I had to get the bike back to the shop by 4.30pm and I had no idea what might be in store for the day ahead. So my plan was to ride most of the distance back to Naples and see how the time was going, then decide what Everglade related activities to engage in. The ride out of the Keys was fun. In many ways the area between Key Largo and Miami is the most beautiful. The waters are an unreal shade of green-blue and fill numerous channels between the wooded islands and peninsulas. On the way back I managed to find the road that skirts the urban areas back to Tamiami Trail. I was really glad I did as I got to see another facet of Florida's countryside. The road was lined with nurseries and orchards growing lemons, oranges, limes and a variety of other fruit that may have been mangos and similar that I'd never seen on the tree before.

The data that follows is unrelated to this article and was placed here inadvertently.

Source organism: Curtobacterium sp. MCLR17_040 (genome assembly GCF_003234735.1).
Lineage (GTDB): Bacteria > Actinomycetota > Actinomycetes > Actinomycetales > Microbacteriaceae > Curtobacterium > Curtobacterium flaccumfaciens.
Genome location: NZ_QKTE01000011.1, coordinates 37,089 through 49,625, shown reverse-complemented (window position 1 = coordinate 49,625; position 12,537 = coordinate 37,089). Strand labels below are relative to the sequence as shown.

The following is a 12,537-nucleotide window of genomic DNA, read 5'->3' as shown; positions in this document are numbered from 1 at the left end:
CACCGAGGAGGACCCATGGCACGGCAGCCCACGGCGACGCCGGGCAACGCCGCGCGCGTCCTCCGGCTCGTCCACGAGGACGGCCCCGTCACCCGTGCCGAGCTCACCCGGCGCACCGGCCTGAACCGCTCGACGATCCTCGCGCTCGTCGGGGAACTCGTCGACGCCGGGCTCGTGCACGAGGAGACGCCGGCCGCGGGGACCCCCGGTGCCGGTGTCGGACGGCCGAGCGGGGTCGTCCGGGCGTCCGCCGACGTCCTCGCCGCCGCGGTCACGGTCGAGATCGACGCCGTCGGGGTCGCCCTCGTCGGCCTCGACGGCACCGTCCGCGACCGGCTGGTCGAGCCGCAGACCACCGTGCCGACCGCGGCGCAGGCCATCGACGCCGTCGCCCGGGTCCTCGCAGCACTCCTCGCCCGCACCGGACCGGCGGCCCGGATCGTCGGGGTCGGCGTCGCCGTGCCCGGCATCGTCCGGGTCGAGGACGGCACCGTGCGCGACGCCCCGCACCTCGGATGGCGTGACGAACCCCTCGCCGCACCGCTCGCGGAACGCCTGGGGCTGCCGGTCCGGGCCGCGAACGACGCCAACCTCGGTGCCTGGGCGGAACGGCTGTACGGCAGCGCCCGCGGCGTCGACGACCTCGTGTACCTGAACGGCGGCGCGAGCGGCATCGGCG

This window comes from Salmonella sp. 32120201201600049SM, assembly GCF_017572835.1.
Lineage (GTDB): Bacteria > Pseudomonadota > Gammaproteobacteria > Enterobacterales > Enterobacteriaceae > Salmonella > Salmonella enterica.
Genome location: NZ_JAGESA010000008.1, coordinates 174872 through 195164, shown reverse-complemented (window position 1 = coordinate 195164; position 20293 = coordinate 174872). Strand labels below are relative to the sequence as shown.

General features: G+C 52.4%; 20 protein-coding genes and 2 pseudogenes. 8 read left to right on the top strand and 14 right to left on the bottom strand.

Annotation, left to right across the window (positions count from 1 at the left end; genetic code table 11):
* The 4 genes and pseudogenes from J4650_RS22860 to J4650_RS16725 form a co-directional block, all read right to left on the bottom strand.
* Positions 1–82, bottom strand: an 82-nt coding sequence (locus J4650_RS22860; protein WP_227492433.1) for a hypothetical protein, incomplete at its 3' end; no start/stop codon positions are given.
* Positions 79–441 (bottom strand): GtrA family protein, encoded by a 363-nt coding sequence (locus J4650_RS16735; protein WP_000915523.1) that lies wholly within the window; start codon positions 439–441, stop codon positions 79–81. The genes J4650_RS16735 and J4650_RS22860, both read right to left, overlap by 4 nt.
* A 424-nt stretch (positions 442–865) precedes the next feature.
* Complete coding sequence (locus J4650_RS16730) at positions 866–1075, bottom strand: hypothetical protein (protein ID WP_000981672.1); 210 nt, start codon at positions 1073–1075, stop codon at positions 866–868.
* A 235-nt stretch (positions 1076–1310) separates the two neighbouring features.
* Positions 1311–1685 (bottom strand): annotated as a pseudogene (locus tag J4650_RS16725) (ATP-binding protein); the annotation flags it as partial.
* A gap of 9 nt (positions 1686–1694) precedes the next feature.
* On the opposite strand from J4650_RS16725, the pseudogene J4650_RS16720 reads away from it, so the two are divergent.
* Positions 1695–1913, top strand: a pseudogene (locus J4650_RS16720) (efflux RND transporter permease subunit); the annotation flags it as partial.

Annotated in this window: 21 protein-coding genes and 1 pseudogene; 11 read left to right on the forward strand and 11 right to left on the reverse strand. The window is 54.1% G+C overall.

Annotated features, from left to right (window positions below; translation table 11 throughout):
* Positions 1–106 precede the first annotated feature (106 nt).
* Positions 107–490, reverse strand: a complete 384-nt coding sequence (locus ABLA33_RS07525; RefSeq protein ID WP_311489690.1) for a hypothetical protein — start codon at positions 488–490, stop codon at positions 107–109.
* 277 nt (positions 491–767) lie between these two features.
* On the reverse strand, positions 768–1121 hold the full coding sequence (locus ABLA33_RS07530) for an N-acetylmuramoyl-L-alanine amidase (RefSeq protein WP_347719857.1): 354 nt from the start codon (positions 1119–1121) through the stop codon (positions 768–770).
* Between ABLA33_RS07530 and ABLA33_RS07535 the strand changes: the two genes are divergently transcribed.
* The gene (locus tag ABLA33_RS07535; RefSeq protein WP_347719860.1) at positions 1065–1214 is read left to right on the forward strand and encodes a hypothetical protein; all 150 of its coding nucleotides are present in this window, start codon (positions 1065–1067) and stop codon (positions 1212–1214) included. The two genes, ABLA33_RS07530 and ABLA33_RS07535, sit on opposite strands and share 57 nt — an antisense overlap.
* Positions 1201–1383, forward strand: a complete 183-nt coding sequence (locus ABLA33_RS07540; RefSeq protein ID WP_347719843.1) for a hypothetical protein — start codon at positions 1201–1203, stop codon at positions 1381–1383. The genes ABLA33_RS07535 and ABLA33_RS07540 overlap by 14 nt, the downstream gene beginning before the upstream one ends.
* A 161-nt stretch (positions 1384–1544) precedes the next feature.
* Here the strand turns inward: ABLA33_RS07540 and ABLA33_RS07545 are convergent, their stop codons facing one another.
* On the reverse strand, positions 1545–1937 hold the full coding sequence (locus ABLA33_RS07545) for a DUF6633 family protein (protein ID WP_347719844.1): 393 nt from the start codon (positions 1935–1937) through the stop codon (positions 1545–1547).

After enjoying a rest in a thatched shelter, I still had plenty of time to kill, and was beginning to get hungry for lunch, so I decided to hit the road and head towards Everglades City. The city, if you can call it that, is just a few miles south of U.S. 41. I was expecting something more substantial and had ridden through almost before I realised I had arrived. I continued on to the end of the road, to the small village of Chokoloskee. There wasn't a whole lot there either. The only attraction was some historic local store. I stuck my head in and could tell it wasn't worth the admission price, so retraced my tracks to EC. Right on the southern edge of the city is the Gulf Coast Visitor Center, part of Everglades National Park. I stuck me head it and the lady at the counter got straight to work on me, convincing me to go on a boat tour. It turned out I had just enough time to fit in a tour of the Ten Thousand Islands. The islands are comprised completely of mangrove trees. The boat tour was so excellent I think I might have to dedicate an entire post to it. See you next time!